Human migration from Asia to the Americas occurred in three stages, with a 20,000-year layover on the frozen strip of land called Beringia in what is now the Bering Strait, researchers said this week.
Most scientists had believed that the migration occurred in one continuous passage, but archaeological and genetic evidence indicates otherwise, anthropologist Connie Mulligan of the University of Florida and her colleagues reported Wednesday in the online journal PLoS ONE.
Ancestors of current Native American populations migrated eastward out of Siberia about 40,000 years ago, according to studies of both mitochondrial DNA, which is passed down from mothers to children, and nuclear DNA, which contains genes from both parents.
But two major glaciers along their route trapped them in Beringia, researchers said. The climate would have been similar to that of Siberia or Mongolia, and the populations would have subsisted by fishing and hunting for mammoth, bison, caribou and other animals. "It wasn't paradise, but they survived," Mulligan said.
During the layover, many characteristic mutations developed in their DNA. When the climate warmed and the glaciers melted 15,000 years ago, they were able to continue their journey into the New World.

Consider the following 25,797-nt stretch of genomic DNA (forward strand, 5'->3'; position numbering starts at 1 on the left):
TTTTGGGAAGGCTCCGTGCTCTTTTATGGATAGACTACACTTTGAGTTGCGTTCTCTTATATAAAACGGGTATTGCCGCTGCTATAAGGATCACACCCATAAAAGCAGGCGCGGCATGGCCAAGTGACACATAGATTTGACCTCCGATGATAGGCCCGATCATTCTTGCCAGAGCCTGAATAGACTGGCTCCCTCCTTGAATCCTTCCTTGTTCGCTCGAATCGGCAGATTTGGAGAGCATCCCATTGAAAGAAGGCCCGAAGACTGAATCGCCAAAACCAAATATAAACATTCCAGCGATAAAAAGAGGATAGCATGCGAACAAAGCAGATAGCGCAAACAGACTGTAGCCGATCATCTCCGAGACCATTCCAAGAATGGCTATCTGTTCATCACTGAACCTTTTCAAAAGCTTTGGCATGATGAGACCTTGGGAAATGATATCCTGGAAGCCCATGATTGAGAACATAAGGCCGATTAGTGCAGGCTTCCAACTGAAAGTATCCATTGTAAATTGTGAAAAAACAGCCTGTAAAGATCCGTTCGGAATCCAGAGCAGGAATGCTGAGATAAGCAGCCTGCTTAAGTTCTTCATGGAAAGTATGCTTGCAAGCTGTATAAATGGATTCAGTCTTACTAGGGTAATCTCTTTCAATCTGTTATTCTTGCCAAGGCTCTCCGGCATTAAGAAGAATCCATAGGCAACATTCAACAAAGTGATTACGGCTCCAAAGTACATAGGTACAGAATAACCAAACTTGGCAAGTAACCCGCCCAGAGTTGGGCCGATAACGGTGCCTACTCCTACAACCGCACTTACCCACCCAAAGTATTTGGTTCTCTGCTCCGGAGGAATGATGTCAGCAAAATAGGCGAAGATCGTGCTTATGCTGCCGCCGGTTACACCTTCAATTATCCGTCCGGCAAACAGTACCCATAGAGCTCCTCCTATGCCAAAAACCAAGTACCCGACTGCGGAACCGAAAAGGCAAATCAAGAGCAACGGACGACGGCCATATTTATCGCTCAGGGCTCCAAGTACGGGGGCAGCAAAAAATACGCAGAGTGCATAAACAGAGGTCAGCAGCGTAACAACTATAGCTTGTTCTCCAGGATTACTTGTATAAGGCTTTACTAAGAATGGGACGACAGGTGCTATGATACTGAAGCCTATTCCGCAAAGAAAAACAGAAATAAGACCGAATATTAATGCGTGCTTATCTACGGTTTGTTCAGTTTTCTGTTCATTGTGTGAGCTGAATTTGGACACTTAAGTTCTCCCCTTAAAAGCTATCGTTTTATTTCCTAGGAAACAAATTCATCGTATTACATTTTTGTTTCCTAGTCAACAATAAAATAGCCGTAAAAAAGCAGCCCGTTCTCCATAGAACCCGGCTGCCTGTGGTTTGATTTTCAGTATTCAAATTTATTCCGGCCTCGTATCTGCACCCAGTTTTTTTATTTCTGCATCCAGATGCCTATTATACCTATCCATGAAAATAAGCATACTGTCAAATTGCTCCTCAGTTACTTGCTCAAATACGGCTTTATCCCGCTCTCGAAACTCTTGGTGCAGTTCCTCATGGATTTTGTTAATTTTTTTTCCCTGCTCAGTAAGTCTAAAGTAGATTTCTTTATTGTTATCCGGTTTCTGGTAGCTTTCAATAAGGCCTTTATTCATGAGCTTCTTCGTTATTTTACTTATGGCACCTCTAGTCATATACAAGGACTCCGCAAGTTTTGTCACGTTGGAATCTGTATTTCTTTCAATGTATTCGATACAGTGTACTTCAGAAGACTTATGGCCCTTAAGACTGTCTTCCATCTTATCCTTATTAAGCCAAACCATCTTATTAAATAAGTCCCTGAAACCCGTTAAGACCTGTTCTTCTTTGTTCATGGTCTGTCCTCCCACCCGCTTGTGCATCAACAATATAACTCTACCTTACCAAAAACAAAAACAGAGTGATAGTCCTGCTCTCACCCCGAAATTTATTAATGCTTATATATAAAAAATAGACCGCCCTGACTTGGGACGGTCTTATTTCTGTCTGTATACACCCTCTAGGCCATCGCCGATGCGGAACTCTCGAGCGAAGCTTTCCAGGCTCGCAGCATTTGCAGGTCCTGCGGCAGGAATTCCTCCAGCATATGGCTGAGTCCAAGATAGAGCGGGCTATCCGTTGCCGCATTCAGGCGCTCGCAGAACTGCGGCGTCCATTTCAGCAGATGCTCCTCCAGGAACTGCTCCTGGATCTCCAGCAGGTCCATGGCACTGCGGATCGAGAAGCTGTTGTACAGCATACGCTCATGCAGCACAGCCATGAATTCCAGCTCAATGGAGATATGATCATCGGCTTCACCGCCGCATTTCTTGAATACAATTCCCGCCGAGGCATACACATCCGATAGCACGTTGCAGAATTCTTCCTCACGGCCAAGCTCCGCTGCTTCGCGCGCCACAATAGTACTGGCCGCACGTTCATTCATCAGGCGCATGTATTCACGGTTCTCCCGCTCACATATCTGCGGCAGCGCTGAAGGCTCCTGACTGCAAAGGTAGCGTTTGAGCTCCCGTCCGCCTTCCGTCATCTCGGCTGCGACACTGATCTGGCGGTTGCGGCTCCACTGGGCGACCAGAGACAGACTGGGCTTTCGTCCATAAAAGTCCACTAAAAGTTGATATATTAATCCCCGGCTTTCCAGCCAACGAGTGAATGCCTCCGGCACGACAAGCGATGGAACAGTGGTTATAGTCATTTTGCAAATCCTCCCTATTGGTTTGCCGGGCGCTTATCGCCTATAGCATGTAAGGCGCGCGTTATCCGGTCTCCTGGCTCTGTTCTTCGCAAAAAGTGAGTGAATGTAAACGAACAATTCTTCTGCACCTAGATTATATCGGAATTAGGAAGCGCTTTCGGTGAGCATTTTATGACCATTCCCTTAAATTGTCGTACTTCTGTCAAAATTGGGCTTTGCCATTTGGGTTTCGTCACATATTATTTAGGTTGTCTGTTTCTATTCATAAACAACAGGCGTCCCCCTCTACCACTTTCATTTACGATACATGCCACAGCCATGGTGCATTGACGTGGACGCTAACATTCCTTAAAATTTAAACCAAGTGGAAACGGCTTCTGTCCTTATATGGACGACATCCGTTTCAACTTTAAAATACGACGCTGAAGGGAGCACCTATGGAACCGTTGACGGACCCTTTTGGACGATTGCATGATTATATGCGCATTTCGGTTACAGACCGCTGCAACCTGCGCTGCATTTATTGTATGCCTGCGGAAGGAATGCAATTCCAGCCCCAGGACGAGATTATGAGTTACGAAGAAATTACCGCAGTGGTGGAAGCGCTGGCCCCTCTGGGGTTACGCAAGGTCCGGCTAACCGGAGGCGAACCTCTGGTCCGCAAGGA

The genetic evidence indicates that 1,000 to 5,000 individuals were the ancestors of all Native Americans. Previous estimates were as low as 100 individuals.
As the climate continued to warm, sea levels rose, creating what is now the Bering Strait and submerging archaeological evidence of the humans' passage.
"The idea that people were stuck in Beringia for a long time is obvious in retrospect, but it has never been promulgated," said anthropologist Henry C. Harpending of the University of Utah, who was not involved in the study. "It's very plausible."